[Rd] Native characterset is wrong for unicode builds for Windows

Duncan Murdoch murdoch.duncan at gmail.com
Fri Feb 27 03:13:48 CET 2015

On 26/02/2015 6:34 PM, maillist at tlink.de wrote:
>> On 26/02/2015 3:09 PM, maillist at tlink.de wrote:
>>> When I send some outlandish characters through enc2native (or format) in
>>> R 3.1.2 on Ubuntu trusty it works quite well:
>>>   > "®ØΔЊת"
>>> [1] "®ØΔЊת"
>>>   > enc2native("®ØΔЊת")
>>> [1] "®ØΔЊת"
>>>   > Encoding(enc2native("®ØΔЊת"))
>>> [1] "UTF-8"
>>> In Windows the result is different:
>>>   > "®ØΔЊת"
>>> [1] "®ØΔЊת"
>>>   > enc2native("®ØΔЊת")
>>> [1] "®Ø<U+0394><U+040A><U+05EA>"
>>>   > Encoding(enc2native("®ØΔЊת"))
>>> [1] "latin1"
>>> And this is wrong. The native character set of a unicode application
>>> under Windows is *Unicode*. enc2native should do the same under Windows
>>> as it does on Ubuntu. Also the "unknown" encoding should be changed to
>>> mean the same as "UTF-8" exactly as it is on Linux.
>> What is a "unicode application", and what makes you think R is one?  R
>> is being told by Windows that your native encoding is latin1.  Perhaps
>> Windows 8 supports UTF-8 as a native encoding (I've never used it), but
>> previous versions of Windows didn't.
>> Duncan Murdoch
> A unicode application is a program that uses the unicode API of Windows 

R uses those functions, so I guess it is a "unicode application".  But
internally it uses an 8 bit encoding (normally the native one for the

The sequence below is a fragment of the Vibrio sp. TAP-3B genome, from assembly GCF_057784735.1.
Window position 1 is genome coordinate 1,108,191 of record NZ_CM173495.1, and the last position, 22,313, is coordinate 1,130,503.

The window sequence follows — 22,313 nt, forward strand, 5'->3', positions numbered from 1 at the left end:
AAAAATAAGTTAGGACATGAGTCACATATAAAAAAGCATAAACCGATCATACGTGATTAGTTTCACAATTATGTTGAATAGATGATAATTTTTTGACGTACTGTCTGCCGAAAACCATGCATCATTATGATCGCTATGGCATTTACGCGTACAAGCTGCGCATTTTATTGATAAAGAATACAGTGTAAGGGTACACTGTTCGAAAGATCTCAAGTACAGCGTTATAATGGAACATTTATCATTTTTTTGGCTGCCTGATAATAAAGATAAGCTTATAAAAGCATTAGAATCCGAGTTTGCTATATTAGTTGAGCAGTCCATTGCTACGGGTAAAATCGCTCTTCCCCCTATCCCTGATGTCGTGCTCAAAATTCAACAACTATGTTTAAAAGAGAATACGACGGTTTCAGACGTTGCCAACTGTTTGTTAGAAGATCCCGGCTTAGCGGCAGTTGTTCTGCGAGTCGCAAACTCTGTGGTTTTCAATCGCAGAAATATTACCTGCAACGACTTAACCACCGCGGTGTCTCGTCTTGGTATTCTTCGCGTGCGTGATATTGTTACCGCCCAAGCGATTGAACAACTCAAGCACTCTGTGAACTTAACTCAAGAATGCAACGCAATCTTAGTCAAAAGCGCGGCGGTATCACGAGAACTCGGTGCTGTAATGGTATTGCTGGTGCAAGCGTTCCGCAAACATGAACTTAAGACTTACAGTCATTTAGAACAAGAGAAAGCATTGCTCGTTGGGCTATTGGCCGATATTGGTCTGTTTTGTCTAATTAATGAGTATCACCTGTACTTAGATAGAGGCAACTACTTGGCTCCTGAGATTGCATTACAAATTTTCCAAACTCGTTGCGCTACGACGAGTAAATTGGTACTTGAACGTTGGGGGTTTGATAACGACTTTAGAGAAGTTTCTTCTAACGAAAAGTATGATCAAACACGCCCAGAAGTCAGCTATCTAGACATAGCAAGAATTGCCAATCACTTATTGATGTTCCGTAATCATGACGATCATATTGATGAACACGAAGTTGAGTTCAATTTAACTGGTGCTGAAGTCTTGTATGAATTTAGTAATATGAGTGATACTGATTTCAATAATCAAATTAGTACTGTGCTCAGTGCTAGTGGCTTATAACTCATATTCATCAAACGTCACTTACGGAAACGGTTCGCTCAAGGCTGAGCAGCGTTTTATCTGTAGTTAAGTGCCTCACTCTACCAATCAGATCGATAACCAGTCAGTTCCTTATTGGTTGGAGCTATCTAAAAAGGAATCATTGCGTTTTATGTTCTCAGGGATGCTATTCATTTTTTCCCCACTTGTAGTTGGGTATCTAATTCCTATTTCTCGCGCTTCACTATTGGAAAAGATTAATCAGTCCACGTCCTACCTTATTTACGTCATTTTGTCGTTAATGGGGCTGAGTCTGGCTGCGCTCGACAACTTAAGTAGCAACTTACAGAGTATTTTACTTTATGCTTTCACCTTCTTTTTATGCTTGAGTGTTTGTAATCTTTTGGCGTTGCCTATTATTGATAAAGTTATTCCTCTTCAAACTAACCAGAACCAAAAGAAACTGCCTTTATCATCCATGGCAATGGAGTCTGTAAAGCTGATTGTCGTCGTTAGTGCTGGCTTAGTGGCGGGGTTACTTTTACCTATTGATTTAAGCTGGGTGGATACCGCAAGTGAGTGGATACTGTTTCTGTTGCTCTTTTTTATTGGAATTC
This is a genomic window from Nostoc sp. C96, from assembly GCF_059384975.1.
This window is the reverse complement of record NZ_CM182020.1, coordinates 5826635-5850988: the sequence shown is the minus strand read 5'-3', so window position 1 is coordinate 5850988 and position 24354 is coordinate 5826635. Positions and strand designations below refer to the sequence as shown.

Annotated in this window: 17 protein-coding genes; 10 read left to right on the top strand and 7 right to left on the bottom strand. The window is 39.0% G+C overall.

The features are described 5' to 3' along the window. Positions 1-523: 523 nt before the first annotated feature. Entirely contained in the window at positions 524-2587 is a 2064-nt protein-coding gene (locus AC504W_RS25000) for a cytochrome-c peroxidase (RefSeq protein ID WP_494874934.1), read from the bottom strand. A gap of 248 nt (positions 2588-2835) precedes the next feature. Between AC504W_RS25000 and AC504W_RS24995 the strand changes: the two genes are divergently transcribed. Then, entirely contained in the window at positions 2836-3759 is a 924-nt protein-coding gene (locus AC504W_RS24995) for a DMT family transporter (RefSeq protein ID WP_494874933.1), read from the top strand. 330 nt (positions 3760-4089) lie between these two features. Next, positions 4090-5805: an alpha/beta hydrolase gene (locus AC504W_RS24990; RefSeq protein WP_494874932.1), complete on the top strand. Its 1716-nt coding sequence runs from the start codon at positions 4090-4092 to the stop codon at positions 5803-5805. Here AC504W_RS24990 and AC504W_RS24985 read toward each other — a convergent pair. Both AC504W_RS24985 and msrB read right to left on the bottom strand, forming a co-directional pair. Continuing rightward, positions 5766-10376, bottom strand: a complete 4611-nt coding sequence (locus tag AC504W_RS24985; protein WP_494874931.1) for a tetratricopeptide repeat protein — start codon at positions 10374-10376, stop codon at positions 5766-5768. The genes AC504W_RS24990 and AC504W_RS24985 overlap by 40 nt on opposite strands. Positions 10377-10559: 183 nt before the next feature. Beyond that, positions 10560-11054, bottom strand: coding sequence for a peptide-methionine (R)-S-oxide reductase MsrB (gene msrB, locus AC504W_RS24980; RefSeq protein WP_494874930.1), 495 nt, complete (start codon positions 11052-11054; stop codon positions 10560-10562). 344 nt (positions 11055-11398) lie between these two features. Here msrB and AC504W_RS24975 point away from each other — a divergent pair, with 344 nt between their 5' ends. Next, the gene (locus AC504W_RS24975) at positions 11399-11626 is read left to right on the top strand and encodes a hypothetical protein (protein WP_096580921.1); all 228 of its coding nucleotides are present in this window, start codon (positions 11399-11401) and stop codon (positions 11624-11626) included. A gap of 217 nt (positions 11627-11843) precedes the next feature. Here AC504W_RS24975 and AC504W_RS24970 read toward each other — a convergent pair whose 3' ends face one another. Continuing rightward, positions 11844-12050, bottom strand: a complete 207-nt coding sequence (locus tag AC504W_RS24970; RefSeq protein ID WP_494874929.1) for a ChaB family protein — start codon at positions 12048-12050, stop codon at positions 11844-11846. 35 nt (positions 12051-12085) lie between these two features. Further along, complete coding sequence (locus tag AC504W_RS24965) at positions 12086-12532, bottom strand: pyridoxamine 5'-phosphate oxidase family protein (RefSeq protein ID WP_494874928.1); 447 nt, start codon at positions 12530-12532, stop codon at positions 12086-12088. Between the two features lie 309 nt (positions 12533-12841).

platform it is running on, which in your case is apparently latin1).

> - the functions with the ending W. For such a application the system 
> code page (native encoding) is completely irrelevant. The system code 
> page is just a compatibility feature that enables Windows NT/Vista/7/8 
> to run applications that were developed for Windows 95 which didn't have 
> unicode support. 

Windows 95 had UCS-2 support, which was pretty close to UTF-16.

But this line of operating systems is dead for 10 years
> now. R obviously is a unicode application because it can print - or read 
> from the clipboard - characters like "ΔЊת" that are not in my system 
> code page which is not possible over the legacy API.

So "unicode application" is something you just made up.

If you use Windows development tools, they have macros to convert
generic functions to either A or W versions.  R doesn't use those.  It
calls the W functions when it has UTF-16 characters, and A functions
when it has native characters.  I would love it if R was a UTF-8
application, because it would make life so much simpler, but Windows
doesn't support that.  So R needs to do tons of conversions.  If you
don't like that, you probably need to stick with Ubuntu.

Duncan Murdoch

> Neither the unicode API nor the legacy API accepts UTF-8. The legacy API 
> needs strings encoded according to the active code page and the unicode 
> API wants UTF-16. If you have UTF-8 you need to convert it in either to 
> the active code page which will loose all characters that are not 
> covered by it or convert to UTF-16 and use the unicode functions. But 
> this is not the problem, the Windows interface functions of R are 
> working quite nicely with unicode already.

> ______________________________________________
> R-devel at r-project.org mailing list
> https://stat.ethz.ch/mailman/listinfo/r-devel

More information about the R-devel mailing list